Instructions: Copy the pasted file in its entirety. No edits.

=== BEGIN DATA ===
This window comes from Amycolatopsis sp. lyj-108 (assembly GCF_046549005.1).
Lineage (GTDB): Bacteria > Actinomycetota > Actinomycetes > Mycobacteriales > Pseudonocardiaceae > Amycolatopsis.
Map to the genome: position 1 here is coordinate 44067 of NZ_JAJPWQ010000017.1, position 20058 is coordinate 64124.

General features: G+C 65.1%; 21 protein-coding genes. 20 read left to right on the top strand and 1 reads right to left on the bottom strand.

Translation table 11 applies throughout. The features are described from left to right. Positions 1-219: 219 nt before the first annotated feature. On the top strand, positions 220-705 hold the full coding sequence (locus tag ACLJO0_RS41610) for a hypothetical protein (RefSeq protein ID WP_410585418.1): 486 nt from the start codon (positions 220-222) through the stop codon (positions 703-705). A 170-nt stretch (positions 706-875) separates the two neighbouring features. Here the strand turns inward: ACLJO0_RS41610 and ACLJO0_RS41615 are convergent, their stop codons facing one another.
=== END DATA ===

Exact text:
This window comes from Amycolatopsis sp. lyj-108 (assembly GCF_046549005.1).
Lineage (GTDB): Bacteria > Actinomycetota > Actinomycetes > Mycobacteriales > Pseudonocardiaceae > Amycolatopsis.
Map to the genome: position 1 here is coordinate 44067 of NZ_JAJPWQ010000017.1, position 20058 is coordinate 64124.

General features: G+C 65.1%; 21 protein-coding genes. 20 read left to right on the top strand and 1 reads right to left on the bottom strand.

Translation table 11 applies throughout. The features are described from left to right. Positions 1-219: 219 nt before the first annotated feature. On the top strand, positions 220-705 hold the full coding sequence (locus tag ACLJO0_RS41610) for a hypothetical protein (RefSeq protein ID WP_410585418.1): 486 nt from the start codon (positions 220-222) through the stop codon (positions 703-705). A 170-nt stretch (positions 706-875) separates the two neighbouring features. Here the strand turns inward: ACLJO0_RS41610 and ACLJO0_RS41615 are convergent, their stop codons facing one another.